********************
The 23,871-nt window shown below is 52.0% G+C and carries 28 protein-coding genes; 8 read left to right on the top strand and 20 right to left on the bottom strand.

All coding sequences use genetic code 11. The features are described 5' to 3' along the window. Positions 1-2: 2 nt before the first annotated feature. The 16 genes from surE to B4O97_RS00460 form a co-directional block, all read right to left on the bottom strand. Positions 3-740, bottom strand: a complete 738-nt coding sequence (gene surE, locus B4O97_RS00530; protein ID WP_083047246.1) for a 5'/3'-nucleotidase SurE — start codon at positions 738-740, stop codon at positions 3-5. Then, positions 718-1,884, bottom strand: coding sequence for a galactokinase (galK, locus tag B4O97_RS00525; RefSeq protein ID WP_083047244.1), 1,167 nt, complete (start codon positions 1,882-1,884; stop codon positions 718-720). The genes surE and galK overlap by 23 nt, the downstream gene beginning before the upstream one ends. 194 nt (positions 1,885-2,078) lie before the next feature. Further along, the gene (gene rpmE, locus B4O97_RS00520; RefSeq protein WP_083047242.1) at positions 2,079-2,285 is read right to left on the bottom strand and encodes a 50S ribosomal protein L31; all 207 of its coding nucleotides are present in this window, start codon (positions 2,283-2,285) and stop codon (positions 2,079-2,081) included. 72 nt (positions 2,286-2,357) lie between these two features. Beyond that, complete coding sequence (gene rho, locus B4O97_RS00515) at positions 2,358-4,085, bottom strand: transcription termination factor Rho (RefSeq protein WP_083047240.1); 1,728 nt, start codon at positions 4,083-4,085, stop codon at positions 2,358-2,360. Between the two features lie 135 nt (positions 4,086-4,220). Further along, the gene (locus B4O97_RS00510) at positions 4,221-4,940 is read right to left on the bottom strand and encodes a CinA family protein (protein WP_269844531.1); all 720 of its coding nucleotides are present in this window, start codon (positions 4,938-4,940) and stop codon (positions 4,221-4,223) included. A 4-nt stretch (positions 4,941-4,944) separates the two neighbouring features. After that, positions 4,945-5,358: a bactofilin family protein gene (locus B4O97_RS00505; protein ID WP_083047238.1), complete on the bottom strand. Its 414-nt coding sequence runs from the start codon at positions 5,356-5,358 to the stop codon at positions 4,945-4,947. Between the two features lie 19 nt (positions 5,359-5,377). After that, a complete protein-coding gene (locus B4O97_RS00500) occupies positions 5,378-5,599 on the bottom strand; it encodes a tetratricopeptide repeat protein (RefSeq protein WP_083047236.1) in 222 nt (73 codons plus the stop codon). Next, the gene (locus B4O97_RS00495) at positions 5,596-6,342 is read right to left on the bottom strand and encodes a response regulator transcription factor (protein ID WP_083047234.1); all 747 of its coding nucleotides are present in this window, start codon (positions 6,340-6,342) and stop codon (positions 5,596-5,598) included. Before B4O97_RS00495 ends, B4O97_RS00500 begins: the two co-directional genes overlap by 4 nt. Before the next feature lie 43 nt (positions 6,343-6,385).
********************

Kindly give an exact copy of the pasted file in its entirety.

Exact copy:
The 23,871-nt window shown below is 52.0% G+C and carries 28 protein-coding genes; 8 read left to right on the top strand and 20 right to left on the bottom strand.

All coding sequences use genetic code 11. The features are described 5' to 3' along the window. Positions 1-2: 2 nt before the first annotated feature. The 16 genes from surE to B4O97_RS00460 form a co-directional block, all read right to left on the bottom strand. Positions 3-740, bottom strand: a complete 738-nt coding sequence (gene surE, locus B4O97_RS00530; protein ID WP_083047246.1) for a 5'/3'-nucleotidase SurE — start codon at positions 738-740, stop codon at positions 3-5. Then, positions 718-1,884, bottom strand: coding sequence for a galactokinase (galK, locus tag B4O97_RS00525; RefSeq protein ID WP_083047244.1), 1,167 nt, complete (start codon positions 1,882-1,884; stop codon positions 718-720). The genes surE and galK overlap by 23 nt, the downstream gene beginning before the upstream one ends. 194 nt (positions 1,885-2,078) lie before the next feature. Further along, the gene (gene rpmE, locus B4O97_RS00520; RefSeq protein WP_083047242.1) at positions 2,079-2,285 is read right to left on the bottom strand and encodes a 50S ribosomal protein L31; all 207 of its coding nucleotides are present in this window, start codon (positions 2,283-2,285) and stop codon (positions 2,079-2,081) included. 72 nt (positions 2,286-2,357) lie between these two features. Beyond that, complete coding sequence (gene rho, locus B4O97_RS00515) at positions 2,358-4,085, bottom strand: transcription termination factor Rho (RefSeq protein WP_083047240.1); 1,728 nt, start codon at positions 4,083-4,085, stop codon at positions 2,358-2,360. Between the two features lie 135 nt (positions 4,086-4,220). Further along, the gene (locus B4O97_RS00510) at positions 4,221-4,940 is read right to left on the bottom strand and encodes a CinA family protein (protein WP_269844531.1); all 720 of its coding nucleotides are present in this window, start codon (positions 4,938-4,940) and stop codon (positions 4,221-4,223) included. A 4-nt stretch (positions 4,941-4,944) separates the two neighbouring features. After that, positions 4,945-5,358: a bactofilin family protein gene (locus B4O97_RS00505; protein ID WP_083047238.1), complete on the bottom strand. Its 414-nt coding sequence runs from the start codon at positions 5,356-5,358 to the stop codon at positions 4,945-4,947. Between the two features lie 19 nt (positions 5,359-5,377). After that, a complete protein-coding gene (locus B4O97_RS00500) occupies positions 5,378-5,599 on the bottom strand; it encodes a tetratricopeptide repeat protein (RefSeq protein WP_083047236.1) in 222 nt (73 codons plus the stop codon). Next, the gene (locus B4O97_RS00495) at positions 5,596-6,342 is read right to left on the bottom strand and encodes a response regulator transcription factor (protein ID WP_083047234.1); all 747 of its coding nucleotides are present in this window, start codon (positions 6,340-6,342) and stop codon (positions 5,596-5,598) included. Before B4O97_RS00495 ends, B4O97_RS00500 begins: the two co-directional genes overlap by 4 nt. Before the next feature lie 43 nt (positions 6,343-6,385).